CRDN 3.4: Provide instruction to clients/patients for self-monitoring blood glucose,considering diabetes medication and medical nutrition therapy plan.

CRDN 3.5: Explain the steps involved and observe the placement of nasogastric or nasoenteric feeding tubes; if available, assisting the process of placing nasogastric or nasoenteric feeding tub.

CRDN 3.6: Conduct a swallow screen and refer to the appropriate health care professional for full swallow evaluation when needed.

CRDN 3.7: Demonstrate effective communication and documentation skills for clinical and client services in a variety of formats and settings, which include telehealth and other information technologies and digital media

CRDN 3.8: Design, implement and evaluate presentations to a target audience.

CRDN 3.9: Develop nutrition education materials that are culturally and age appropriate and designed for the literacy level of the audience.

CRDN 3.10: Use effective education and counseling skills to facilitate behavior change.

CRDN 3.11: Develop and deliver products, programs or services that promote consumer health, wellness and lifestyle management.

CRDN 3.12: Deliver respectful,science-based answers to client/patient questions concerning emerging trends.

CRDN 3.13: Coordinate procurement, production, distribution and service of goods and services, demonstrating and promoting responsible use of resources.

CRDN 3.14: Develop and evaluate recipes, formulas and menus for acceptability and affordability that accommodate the cultural diversity and health needs of various populations, groups and individuals

Practice Management & Use of Resources: Strategic application of principles of management and systems in the provision of services to individuals and organizations:

CRDN 4.1: Participate in management functions of human resources (such as hiring,training and scheduling).

CRDN 4.2: Perform management functions related to safety, security and sanitation that affect employees, customers, patients, facilities and food.

CRDN 4.3: Conduct clinical and customer service quality management activities (such as quality improvement or quality assurance projects).

CRDN 4.4: Apply current nutrition informatics to develop, store, retrieve and disseminate information and data.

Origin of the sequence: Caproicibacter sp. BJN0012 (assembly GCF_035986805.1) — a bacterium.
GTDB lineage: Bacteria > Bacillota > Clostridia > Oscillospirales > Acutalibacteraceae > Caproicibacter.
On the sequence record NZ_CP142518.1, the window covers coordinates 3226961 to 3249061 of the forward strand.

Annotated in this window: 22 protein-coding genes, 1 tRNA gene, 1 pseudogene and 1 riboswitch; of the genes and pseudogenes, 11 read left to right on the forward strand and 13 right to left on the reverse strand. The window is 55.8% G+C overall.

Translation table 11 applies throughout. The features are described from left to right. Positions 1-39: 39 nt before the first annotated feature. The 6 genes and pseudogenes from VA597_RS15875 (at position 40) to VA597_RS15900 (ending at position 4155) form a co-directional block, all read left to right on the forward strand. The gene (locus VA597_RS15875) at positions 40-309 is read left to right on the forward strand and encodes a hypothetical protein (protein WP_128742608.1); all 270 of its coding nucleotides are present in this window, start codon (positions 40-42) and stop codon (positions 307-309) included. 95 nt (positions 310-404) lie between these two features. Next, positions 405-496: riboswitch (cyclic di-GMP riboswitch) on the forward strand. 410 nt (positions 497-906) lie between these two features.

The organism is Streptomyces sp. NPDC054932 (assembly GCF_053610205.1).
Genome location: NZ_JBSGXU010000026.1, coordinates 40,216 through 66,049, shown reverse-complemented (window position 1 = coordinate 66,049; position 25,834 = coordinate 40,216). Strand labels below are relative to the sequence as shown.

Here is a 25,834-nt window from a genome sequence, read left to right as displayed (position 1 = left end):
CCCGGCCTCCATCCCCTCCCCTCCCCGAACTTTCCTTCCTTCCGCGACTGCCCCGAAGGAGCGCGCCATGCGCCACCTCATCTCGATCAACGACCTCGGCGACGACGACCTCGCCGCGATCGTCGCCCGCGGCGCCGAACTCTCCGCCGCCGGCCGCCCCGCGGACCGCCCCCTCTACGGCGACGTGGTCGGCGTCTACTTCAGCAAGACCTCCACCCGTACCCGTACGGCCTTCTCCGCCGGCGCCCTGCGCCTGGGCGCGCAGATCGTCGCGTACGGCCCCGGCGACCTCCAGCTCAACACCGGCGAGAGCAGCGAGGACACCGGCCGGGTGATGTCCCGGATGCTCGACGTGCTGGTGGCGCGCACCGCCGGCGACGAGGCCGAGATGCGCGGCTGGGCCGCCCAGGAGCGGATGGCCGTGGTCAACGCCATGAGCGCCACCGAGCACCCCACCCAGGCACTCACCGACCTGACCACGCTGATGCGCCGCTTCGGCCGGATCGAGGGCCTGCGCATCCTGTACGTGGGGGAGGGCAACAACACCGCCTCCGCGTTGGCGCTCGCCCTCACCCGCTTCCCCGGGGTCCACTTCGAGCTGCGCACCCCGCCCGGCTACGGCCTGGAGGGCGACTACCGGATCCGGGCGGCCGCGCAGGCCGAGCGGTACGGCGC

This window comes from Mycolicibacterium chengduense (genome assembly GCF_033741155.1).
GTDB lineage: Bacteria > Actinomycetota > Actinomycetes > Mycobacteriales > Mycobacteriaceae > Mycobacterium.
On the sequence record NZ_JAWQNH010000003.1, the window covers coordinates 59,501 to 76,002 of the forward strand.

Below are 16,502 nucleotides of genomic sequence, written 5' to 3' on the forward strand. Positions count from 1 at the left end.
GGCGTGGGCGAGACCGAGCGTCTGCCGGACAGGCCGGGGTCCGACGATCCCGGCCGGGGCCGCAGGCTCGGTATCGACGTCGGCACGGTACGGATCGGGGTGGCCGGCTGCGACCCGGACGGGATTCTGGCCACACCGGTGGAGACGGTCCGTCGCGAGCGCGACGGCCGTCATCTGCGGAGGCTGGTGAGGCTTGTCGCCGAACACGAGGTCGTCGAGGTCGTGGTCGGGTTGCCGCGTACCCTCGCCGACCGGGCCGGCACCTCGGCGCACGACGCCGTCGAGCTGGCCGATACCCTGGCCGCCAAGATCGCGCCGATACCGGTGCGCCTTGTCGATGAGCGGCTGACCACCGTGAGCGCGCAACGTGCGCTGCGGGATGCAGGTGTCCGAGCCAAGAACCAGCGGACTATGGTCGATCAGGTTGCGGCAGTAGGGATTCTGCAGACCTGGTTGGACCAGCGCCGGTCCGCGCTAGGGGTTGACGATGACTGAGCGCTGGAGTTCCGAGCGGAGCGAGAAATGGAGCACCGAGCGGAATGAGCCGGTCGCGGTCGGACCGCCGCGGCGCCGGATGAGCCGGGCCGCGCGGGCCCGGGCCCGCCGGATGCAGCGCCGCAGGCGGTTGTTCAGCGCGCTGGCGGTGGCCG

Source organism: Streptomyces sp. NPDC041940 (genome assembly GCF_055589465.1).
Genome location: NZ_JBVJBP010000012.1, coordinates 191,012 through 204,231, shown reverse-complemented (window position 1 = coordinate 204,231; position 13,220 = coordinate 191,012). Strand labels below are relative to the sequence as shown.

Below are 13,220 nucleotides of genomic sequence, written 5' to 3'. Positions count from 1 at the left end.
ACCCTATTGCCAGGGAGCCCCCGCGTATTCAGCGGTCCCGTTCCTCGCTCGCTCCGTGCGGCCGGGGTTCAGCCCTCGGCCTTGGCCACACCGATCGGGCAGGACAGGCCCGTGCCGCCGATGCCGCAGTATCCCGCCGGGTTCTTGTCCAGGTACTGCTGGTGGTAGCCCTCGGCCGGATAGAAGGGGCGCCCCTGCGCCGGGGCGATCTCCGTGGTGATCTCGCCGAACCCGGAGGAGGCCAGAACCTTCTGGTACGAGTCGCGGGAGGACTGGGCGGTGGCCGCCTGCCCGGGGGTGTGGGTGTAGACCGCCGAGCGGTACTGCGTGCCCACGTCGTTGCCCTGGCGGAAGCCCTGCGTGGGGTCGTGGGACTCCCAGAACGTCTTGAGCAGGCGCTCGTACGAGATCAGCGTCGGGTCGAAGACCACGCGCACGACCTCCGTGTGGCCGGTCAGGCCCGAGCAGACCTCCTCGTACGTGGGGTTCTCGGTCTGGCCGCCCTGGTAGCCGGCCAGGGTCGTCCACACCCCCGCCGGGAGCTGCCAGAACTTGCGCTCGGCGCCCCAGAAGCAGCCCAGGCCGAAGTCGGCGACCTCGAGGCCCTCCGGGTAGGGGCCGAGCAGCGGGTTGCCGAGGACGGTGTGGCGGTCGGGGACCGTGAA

CRDN 4.5: Analyze quality, financial and productivity data for use in planning.

CRDN 4.6: Propose and use procedures as appropriate to the practice setting to promote sustainability, reduce waste and protect the environment

CRDN 4.7: Conduct feasibility studies for products, programs or services with consideration of costs and benefits.

CRDN 4.8: Develop a plan to provide or develop a product, program or service that includes a budget, staffing needs, equipment and supplies.

CRDN 4.9: Engage in the process for coding and billing for nutrition and dietetics services to obtain reimbursement from public or private payers, fee-for-service and value-based payment systems.

CRDN 4.10: Analyze risk in nutrition and dietetics practice (such a risk to achieving set goals and objectives, risk management plan, or risk due to clinical liability or food-borne illness).

Leadership and Career Management: Skills, strengths, knowledge and experience relevant to leadership potential and professional growth for the nutrition and dietetics practitioner

CRDN 5.2: Identify and articulate one’s skills, strengths, knowledge and experiences relevant to the position desired and career goals.

CRDN 5.4: Advocate for opportunities in the professional settings (such as asking for additional responsibility, practicing negotiating a salary or wage or asking for a promotion).

CRDN 5.5: Demonstrate the ability to resolve conflict.

CRDN 5.6: Promote team involvement and recognize the skills of each member.

CRDN 5.7: Mentor others.

CRDN 5.8: Identify and articulate the value of precepting.


Registration Examination Eligibility

After completion of the program, the director of the program will provide the student with a student exit packet. The student must then do the following:

  1. Complete the Name/Address Verification Forms provided by the Program Director.
  2. Return the CDR Copy (this copy to be returned to CDR by the Program Director) to the Program Director on or before the deadline. The Program Director will submit this original form to CDR.
  3. Retain the Name/Address Verification Form, Student Copy for student records.